In early 1919, following the events in Berlin, Strachwitz returned to his home estate, where he found his family palace had been taken over by French officers. Upper Silesia was occupied by British, French and Italian forces, and being governed by an Inter-Allied Committee headed by a French general, Henri Le Rond. The Versailles Treaty at the end of World War I had shifted formerly German territory into neighbouring countries, some of which had not existed at the beginning of the war. In the case of the new Second Polish Republic, the Treaty detached some 54,000 square kilometres (21,000 sq mi) of territory, which had formerly been part of the German Empire, to recreate the country of Poland, which had disappeared as a result of the Third Partition of Poland in 1795. [16] His father urged him to prepare and educate himself in order to take over the family estate and business. He was put under the guidance of his father's Oberinspektor (Chief Inspector). At the same time, Strachwitz, fearing that Silesia was being "handed over to the Poles", as he viewed the actions of the Inter-Allied Committee, joined the Oberschlesischer Selbstschutz (Upper Silesian Self Defence). Strachwitz collected weapons and recruited volunteers, which was prohibited. He was caught four times and put in prison in Oppeln by the French. His father was also imprisoned for his opposition to the Inter-Allied Committee. Roll states that Strachwitz's distrust for the French, rooted in his experiences as a prisoner of war during World War I, was immense. He believed that only the Italians had played an honest and neutral role in the occupation of Upper Silesia. On 25 July 1919, he married Alexandrine Freiin Saurma-Jeltsch, nicknamed "Alda", and their first child, a son, was born on 4 May 1920. [17]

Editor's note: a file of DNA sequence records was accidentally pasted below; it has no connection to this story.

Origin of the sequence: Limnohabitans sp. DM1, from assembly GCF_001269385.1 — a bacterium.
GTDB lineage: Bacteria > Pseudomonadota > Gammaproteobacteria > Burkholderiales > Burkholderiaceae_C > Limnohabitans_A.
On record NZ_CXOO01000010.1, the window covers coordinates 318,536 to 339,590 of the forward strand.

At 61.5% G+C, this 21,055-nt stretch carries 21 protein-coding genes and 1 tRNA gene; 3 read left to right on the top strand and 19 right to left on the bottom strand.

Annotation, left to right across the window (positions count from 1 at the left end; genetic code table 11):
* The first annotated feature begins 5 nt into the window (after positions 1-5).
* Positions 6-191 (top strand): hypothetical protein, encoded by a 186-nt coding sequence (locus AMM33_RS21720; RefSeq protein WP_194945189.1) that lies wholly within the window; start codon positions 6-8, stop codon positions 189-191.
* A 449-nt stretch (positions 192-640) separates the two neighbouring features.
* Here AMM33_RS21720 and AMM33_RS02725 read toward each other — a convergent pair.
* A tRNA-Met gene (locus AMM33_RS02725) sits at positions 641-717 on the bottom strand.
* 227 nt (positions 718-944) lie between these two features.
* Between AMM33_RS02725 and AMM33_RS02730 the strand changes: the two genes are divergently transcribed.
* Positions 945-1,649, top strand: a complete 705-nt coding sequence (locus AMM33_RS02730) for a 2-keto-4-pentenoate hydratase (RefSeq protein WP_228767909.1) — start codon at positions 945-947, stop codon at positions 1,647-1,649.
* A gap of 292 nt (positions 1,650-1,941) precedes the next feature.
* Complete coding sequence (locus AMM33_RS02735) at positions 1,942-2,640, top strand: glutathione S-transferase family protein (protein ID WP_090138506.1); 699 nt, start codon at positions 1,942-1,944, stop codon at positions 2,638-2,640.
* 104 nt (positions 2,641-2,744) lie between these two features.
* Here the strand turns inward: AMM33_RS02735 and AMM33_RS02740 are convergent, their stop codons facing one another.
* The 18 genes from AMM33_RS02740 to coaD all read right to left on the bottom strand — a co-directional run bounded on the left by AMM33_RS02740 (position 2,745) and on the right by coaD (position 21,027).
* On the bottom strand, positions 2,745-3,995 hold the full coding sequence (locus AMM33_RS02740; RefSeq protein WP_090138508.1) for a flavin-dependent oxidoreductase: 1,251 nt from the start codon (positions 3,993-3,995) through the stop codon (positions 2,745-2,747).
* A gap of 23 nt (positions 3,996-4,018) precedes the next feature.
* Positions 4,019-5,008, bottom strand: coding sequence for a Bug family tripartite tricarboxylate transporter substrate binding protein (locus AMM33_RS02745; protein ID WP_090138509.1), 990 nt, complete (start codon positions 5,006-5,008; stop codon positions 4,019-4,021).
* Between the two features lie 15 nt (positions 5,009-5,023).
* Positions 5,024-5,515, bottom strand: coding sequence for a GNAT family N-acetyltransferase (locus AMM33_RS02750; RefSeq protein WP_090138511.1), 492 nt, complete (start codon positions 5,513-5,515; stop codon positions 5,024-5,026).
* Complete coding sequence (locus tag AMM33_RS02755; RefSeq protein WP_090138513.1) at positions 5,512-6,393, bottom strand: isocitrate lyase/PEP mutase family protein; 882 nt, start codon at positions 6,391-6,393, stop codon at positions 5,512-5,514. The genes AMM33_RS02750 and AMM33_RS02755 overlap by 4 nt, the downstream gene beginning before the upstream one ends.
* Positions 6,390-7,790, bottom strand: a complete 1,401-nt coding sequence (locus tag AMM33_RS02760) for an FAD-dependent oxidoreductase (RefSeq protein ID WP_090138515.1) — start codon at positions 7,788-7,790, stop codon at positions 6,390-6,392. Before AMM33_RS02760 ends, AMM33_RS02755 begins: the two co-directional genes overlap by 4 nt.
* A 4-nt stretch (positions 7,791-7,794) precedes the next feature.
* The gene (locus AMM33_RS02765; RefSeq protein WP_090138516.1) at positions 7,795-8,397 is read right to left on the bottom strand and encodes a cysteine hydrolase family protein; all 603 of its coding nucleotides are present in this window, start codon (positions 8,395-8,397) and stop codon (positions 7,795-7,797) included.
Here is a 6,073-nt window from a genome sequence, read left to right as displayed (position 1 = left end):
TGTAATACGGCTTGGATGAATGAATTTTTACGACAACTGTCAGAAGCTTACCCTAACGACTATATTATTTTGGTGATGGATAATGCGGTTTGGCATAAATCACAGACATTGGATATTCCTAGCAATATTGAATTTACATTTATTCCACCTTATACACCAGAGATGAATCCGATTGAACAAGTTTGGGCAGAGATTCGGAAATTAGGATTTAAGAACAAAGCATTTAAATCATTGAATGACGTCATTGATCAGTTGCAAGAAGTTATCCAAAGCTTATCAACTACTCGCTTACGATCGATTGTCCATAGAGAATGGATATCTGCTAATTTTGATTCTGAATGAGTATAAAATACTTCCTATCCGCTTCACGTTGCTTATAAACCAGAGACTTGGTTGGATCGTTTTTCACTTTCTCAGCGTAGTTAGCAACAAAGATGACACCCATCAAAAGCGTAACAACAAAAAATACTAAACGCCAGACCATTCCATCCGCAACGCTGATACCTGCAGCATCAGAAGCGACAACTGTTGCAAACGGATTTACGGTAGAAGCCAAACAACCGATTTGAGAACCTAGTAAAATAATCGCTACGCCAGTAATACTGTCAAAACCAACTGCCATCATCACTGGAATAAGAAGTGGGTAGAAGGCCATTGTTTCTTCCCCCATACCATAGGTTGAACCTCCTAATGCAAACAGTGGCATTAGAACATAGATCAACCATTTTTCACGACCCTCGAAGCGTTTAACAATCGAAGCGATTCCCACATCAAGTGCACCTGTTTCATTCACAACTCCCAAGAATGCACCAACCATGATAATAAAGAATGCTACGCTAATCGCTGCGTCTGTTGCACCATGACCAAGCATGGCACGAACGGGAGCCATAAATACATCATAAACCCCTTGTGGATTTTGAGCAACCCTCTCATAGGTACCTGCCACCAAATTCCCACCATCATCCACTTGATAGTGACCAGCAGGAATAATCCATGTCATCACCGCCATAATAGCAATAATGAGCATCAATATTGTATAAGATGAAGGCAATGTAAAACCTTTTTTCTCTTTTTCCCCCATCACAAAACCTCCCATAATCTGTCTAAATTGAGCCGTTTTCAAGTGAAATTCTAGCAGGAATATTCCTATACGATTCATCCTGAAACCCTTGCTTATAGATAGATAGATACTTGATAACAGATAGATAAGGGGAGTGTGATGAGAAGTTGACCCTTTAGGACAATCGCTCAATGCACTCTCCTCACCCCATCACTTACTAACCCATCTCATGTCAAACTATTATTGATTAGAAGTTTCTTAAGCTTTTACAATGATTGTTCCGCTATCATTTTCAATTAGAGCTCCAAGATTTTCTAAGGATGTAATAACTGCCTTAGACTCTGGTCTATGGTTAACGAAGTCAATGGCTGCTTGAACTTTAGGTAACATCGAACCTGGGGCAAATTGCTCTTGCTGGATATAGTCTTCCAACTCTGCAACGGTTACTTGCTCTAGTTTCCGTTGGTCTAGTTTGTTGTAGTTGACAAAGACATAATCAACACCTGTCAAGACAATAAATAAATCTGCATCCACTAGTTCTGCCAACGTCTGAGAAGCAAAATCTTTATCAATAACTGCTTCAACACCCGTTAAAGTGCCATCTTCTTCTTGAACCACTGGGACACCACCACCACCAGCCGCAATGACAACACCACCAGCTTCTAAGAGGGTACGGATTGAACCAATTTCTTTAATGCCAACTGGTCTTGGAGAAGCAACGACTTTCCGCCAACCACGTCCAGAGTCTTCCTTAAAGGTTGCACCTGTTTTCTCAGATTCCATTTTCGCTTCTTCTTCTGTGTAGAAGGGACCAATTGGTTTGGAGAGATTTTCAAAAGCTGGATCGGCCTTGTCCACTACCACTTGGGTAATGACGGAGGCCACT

In 1921, during the Silesian Uprisings, when Poland tried to separate Upper Silesia from the Weimar Republic, Strachwitz served under the Generals Bernhard von Hülsen and Karl Höfer. At the peak of the conflict when the Poles dug in on the Annaberg, a hill near the village of Annaberg—present-day Góra Świętej Anny. The German Freikorps launched the assault in what would become the Battle of Annaberg, which was fought between 21 May and 26 May 1921. Strachwitz and his two battalions outflanked the Polish positions and overran part of them in hand-to-hand combat around midnight on 21 May. Strachwitz was the first German to reach the summit. They captured six field guns, numerous machine guns, rifles and ammunition. [19] On 4 June, the Freikorps attacked Polish positions at Kandrzin—present-day Kędzierzyn—and Slawentzitz—present-day Sławięcice. In this battle Strachwitz and his men captured a Polish artillery battery which they turned against the Poles. [19] For these services he received the Schlesischer Adler (Silesian Eagle) medal, Second and First Class with Oak Leaves and Swords. His younger brother Manfred also fought for Silesia, and was severely wounded leading his men at Krizova. Two months later his wife gave birth to their second child, a daughter named Alexandrine Aloysia Maria Elisabeth Therese born on 30 July 1921, nicknamed "Lisalex". The Ministry of the Reichswehr informed him in 1921 that he had been promoted to Oberleutnant (First Lieutenant), the promotion backdated to 1916. The Strachwitz family grew further when on 22 March 1925 a third child, a son named Hubertus Arthur, nicknamed "Harti", was born on their manor at Schedlitz, later renamed Alt Siedel—present-day Siedlec. [20]